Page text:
Leclanche cell


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Related to Leclanche cell: Daniell cell, dry cell

Leclanché cell

(ləˈklɑːnʃeɪ)
n
(Electrical Engineering) electrical engineering a primary cell with a carbon anode, surrounded by crushed carbon and manganese dioxide in a porous container, immersed in an electrolyte of aqueous ammonium chloride into which the zinc cathode dips. The common dry battery is a form of Leclanché cell
[C19: named after Georges Leclanché (1839–82), French engineer]
Collins English Dictionary – Complete and Unabridged, 12th Edition 2014 © HarperCollins Publishers 1991, 1994, 1998, 2000, 2003, 2006, 2007, 2009, 2011, 2014
ThesaurusAntonymsRelated WordsSynonymsLegend:
Noun1.Leclanché cell - voltaic cell that produces approximately 1.5 voltsLeclanche cell - voltaic cell that produces approximately 1.5 volts
dry cell - a small Leclanche cell containing no free liquid; the electrolyte is a paste and the negative zinc pole forms the container of the cell; used in flashlights, portable radios, etc.
galvanic cell, primary cell, voltaic cell - an electric cell that generates an electromotive force by an irreversible conversion of chemical to electrical energy; cannot be recharged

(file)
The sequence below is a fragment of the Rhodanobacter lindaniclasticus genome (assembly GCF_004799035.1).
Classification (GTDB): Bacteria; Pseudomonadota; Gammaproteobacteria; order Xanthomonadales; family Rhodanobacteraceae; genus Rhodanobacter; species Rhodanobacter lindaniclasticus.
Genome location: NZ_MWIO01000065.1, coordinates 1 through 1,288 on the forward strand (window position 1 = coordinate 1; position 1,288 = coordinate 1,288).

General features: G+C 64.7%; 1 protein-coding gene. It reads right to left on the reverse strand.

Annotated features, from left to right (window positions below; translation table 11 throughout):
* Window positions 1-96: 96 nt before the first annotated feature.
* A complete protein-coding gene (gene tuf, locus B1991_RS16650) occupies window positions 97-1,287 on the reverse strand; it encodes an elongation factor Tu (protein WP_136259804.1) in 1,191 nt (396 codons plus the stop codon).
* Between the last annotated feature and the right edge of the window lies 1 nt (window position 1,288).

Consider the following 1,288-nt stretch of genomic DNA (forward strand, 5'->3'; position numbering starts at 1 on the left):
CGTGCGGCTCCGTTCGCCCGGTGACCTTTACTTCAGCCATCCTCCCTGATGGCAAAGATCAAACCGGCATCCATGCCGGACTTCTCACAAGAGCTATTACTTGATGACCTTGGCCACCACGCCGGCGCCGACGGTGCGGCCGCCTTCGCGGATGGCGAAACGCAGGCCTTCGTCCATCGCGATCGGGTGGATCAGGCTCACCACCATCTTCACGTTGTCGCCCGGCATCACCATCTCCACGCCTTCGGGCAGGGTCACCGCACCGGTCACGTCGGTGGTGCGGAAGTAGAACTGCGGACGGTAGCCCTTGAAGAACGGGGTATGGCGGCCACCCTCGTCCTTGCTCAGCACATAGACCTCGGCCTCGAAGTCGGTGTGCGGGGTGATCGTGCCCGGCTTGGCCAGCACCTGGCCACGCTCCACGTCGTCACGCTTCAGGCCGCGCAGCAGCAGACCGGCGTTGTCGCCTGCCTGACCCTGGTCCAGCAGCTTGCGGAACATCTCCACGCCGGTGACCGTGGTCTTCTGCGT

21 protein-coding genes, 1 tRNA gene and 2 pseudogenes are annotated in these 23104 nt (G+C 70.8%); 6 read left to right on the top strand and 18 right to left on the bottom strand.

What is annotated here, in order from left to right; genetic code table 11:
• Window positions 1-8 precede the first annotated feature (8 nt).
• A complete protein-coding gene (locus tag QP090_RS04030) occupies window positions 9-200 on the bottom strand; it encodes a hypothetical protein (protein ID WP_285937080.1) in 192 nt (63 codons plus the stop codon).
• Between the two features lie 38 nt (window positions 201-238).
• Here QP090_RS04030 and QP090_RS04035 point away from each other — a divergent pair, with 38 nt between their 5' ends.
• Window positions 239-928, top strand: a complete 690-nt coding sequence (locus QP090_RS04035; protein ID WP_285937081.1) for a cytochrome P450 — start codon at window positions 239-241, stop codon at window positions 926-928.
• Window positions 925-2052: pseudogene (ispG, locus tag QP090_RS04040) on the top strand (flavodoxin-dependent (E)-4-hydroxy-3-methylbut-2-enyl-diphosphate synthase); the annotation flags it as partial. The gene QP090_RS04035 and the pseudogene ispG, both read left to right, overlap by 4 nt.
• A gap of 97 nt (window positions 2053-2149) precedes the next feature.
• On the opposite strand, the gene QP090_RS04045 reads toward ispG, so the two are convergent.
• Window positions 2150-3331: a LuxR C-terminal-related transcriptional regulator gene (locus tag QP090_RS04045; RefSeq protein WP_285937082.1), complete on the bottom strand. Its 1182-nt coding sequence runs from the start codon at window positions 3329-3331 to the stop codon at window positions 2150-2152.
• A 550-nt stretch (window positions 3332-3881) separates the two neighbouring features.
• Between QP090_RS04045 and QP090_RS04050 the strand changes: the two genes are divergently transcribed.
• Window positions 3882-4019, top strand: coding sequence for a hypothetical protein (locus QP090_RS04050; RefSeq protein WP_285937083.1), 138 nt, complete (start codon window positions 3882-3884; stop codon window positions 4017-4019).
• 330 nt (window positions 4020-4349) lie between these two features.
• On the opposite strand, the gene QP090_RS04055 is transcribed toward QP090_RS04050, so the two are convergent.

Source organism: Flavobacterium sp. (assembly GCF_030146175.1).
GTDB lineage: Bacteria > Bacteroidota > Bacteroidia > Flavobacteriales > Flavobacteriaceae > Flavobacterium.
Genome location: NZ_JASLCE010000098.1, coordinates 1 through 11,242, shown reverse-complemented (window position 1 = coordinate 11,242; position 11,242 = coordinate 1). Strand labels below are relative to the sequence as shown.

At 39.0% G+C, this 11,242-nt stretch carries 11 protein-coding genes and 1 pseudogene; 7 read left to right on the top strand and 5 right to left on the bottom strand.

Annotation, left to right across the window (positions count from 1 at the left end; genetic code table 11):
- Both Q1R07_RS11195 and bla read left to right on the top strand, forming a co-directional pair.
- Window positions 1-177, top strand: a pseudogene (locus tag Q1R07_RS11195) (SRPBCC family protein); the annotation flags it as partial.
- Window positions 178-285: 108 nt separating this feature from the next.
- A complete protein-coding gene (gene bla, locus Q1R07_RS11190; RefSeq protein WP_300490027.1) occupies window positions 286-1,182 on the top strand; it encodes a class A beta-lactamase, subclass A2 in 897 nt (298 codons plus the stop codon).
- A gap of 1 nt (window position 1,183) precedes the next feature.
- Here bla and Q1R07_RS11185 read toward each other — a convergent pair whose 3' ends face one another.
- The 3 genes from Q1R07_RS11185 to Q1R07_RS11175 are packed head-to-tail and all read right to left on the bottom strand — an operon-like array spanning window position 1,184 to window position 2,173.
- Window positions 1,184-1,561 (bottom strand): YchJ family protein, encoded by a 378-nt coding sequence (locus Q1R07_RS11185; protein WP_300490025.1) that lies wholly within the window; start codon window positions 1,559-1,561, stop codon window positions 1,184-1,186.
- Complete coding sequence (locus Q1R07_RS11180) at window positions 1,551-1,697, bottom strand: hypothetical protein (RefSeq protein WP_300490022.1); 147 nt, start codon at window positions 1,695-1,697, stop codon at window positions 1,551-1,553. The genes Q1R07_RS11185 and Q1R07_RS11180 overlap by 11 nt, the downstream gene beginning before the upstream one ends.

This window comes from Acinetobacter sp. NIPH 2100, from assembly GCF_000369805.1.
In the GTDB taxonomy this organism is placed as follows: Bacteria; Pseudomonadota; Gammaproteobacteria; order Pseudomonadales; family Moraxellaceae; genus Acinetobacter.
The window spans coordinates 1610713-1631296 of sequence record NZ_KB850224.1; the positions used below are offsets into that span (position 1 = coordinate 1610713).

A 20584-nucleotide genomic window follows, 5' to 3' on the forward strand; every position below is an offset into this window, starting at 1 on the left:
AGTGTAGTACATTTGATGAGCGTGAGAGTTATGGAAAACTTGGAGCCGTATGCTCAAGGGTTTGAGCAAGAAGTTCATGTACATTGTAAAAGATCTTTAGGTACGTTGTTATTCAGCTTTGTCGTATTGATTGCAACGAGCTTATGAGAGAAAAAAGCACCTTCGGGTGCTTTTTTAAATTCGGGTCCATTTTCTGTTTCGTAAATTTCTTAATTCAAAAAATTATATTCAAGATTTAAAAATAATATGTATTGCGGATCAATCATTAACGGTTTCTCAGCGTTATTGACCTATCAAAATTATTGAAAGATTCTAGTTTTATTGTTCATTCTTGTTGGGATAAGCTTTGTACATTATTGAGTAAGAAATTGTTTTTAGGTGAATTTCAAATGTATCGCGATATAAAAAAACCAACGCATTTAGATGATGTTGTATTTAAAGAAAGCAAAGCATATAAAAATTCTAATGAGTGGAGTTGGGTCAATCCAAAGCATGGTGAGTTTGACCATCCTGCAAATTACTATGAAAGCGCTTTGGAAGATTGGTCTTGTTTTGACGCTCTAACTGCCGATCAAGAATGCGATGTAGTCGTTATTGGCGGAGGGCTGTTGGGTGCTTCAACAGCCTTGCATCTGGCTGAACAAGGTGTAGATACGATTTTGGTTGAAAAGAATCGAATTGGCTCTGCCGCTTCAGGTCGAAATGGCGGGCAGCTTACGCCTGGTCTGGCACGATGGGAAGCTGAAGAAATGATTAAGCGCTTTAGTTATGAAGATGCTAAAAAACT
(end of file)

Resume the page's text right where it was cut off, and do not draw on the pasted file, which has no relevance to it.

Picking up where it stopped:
Based on WordNet 3.0, Farlex clipart collection. © 2003-2012 Princeton University, Farlex Inc.
References in periodicals archive ?
However, it took some further 70 years beyond the date of his discovery for practical batteries to become widely available: the Pb-acid battery by Plante, the Leclanche cell and the Ni-Fe or Ni-Cd batteries by Edison and Jungner.
Both cells employ zinc and manganese dioxide as electrode material, but in contrast to the Leclanche cell, the alkali-manganese cells use highly concentrated KOH solution containing ZnO as the electrolyte.